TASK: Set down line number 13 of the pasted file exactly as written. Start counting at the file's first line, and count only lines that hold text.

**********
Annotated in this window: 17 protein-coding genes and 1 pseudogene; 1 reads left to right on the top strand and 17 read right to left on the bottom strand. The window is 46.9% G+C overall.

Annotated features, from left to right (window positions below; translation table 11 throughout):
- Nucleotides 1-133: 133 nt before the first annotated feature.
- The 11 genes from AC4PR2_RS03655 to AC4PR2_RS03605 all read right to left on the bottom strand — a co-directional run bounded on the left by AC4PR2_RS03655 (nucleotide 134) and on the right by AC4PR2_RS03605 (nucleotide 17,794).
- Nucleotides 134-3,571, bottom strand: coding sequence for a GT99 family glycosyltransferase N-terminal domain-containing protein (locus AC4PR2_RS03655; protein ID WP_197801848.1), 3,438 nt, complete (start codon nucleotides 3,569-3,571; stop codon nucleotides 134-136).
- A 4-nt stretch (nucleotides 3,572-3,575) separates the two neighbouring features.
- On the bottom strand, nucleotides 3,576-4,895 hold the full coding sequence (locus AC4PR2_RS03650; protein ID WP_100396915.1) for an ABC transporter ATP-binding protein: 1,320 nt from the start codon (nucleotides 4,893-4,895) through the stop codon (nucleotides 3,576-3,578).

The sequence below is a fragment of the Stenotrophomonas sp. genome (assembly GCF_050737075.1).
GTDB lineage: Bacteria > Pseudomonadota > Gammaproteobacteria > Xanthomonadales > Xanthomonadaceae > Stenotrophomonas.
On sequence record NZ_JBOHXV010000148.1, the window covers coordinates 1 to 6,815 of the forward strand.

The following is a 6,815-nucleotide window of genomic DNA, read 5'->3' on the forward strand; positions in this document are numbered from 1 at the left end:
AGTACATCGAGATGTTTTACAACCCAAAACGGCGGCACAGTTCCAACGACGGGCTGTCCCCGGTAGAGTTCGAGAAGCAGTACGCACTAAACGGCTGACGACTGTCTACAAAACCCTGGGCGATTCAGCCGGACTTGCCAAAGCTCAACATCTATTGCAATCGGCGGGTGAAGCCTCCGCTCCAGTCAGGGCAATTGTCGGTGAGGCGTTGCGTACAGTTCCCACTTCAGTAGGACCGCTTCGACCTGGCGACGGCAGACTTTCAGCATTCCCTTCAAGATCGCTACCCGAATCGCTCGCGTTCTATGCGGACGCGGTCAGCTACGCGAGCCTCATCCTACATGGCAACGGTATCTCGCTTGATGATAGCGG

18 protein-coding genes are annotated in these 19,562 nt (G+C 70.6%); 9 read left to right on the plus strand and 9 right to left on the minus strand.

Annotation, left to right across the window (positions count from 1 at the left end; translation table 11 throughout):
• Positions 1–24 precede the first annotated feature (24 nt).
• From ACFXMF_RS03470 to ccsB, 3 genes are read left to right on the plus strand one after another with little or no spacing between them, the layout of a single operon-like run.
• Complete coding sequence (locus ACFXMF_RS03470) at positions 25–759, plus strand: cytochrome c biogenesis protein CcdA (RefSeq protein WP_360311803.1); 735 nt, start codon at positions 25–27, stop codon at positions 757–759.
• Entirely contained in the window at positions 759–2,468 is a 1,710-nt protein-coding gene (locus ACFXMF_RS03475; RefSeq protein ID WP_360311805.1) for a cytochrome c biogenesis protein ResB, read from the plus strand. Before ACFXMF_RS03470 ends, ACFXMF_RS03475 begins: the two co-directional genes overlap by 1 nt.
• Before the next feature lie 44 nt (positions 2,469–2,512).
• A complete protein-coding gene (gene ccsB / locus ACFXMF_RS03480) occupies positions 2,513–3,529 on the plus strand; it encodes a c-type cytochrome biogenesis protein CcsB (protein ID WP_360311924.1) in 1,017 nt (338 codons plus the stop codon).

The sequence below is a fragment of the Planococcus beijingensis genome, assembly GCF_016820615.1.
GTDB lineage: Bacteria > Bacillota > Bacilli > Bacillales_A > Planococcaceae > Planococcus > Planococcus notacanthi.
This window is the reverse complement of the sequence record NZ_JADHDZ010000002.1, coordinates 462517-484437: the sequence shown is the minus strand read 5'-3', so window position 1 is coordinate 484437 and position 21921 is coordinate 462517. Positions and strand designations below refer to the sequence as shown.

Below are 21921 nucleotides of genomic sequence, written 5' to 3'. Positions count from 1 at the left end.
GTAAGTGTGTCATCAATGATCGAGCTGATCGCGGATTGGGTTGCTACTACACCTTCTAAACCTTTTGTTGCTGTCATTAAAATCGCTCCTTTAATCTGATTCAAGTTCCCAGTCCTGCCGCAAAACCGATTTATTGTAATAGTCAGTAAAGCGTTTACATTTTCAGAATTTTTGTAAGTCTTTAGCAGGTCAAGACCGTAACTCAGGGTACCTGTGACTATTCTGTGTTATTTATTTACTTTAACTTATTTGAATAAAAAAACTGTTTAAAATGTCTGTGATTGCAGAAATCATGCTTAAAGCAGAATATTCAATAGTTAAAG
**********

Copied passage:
18 protein-coding genes are annotated in these 19,562 nt (G+C 70.6%); 9 read left to right on the plus strand and 9 right to left on the minus strand.